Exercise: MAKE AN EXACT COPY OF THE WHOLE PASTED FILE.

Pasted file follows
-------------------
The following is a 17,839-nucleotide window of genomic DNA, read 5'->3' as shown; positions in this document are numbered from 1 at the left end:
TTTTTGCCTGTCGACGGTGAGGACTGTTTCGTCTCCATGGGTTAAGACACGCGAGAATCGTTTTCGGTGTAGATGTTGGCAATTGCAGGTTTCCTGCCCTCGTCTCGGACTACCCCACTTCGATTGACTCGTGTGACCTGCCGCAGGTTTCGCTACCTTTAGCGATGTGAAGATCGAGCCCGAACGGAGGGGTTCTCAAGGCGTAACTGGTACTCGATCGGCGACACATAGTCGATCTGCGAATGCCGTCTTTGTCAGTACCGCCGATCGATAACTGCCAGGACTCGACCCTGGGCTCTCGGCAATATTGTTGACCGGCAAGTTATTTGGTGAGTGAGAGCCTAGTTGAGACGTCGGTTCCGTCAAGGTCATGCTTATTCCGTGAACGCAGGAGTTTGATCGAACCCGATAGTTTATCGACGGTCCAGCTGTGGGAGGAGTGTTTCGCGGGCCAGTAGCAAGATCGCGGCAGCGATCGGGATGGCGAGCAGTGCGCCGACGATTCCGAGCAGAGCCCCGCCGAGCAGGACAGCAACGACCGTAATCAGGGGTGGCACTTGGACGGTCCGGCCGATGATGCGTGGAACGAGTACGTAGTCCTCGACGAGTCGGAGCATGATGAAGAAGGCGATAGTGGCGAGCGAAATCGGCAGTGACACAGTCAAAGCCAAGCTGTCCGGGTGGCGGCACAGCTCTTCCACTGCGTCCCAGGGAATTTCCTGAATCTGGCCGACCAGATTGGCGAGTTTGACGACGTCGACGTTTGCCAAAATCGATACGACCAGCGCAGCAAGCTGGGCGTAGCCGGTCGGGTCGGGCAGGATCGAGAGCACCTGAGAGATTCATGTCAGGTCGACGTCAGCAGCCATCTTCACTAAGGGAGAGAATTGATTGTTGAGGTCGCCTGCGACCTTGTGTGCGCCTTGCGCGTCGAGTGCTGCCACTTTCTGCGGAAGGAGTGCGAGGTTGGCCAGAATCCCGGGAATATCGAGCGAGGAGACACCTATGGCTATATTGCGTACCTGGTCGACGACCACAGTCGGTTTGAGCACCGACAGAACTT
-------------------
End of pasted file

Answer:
The following is a 17,839-nucleotide window of genomic DNA, read 5'->3' as shown; positions in this document are numbered from 1 at the left end:
TTTTTGCCTGTCGACGGTGAGGACTGTTTCGTCTCCATGGGTTAAGACACGCGAGAATCGTTTTCGGTGTAGATGTTGGCAATTGCAGGTTTCCTGCCCTCGTCTCGGACTACCCCACTTCGATTGACTCGTGTGACCTGCCGCAGGTTTCGCTACCTTTAGCGATGTGAAGATCGAGCCCGAACGGAGGGGTTCTCAAGGCGTAACTGGTACTCGATCGGCGACACATAGTCGATCTGCGAATGCCGTCTTTGTCAGTACCGCCGATCGATAACTGCCAGGACTCGACCCTGGGCTCTCGGCAATATTGTTGACCGGCAAGTTATTTGGTGAGTGAGAGCCTAGTTGAGACGTCGGTTCCGTCAAGGTCATGCTTATTCCGTGAACGCAGGAGTTTGATCGAACCCGATAGTTTATCGACGGTCCAGCTGTGGGAGGAGTGTTTCGCGGGCCAGTAGCAAGATCGCGGCAGCGATCGGGATGGCGAGCAGTGCGCCGACGATTCCGAGCAGAGCCCCGCCGAGCAGGACAGCAACGACCGTAATCAGGGGTGGCACTTGGACGGTCCGGCCGATGATGCGTGGAACGAGTACGTAGTCCTCGACGAGTCGGAGCATGATGAAGAAGGCGATAGTGGCGAGCGAAATCGGCAGTGACACAGTCAAAGCCAAGCTGTCCGGGTGGCGGCACAGCTCTTCCACTGCGTCCCAGGGAATTTCCTGAATCTGGCCGACCAGATTGGCGAGTTTGACGACGTCGACGTTTGCCAAAATCGATACGACCAGCGCAGCAAGCTGGGCGTAGCCGGTCGGGTCGGGCAGGATCGAGAGCACCTGAGAGATTCATGTCAGGTCGACGTCAGCAGCCATCTTCACTAAGGGAGAGAATTGATTGTTGAGGTCGCCTGCGACCTTGTGTGCGCCTTGCGCGTCGAGTGCTGCCACTTTCTGCGGAAGGAGTGCGAGGTTGGCCAGAATCCCGGGAATATCGAGCGAGGAGACACCTATGGCTATATTGCGTACCTGGTCGACGACCACAGTCGGTTTGAGCACCGACAGAACTT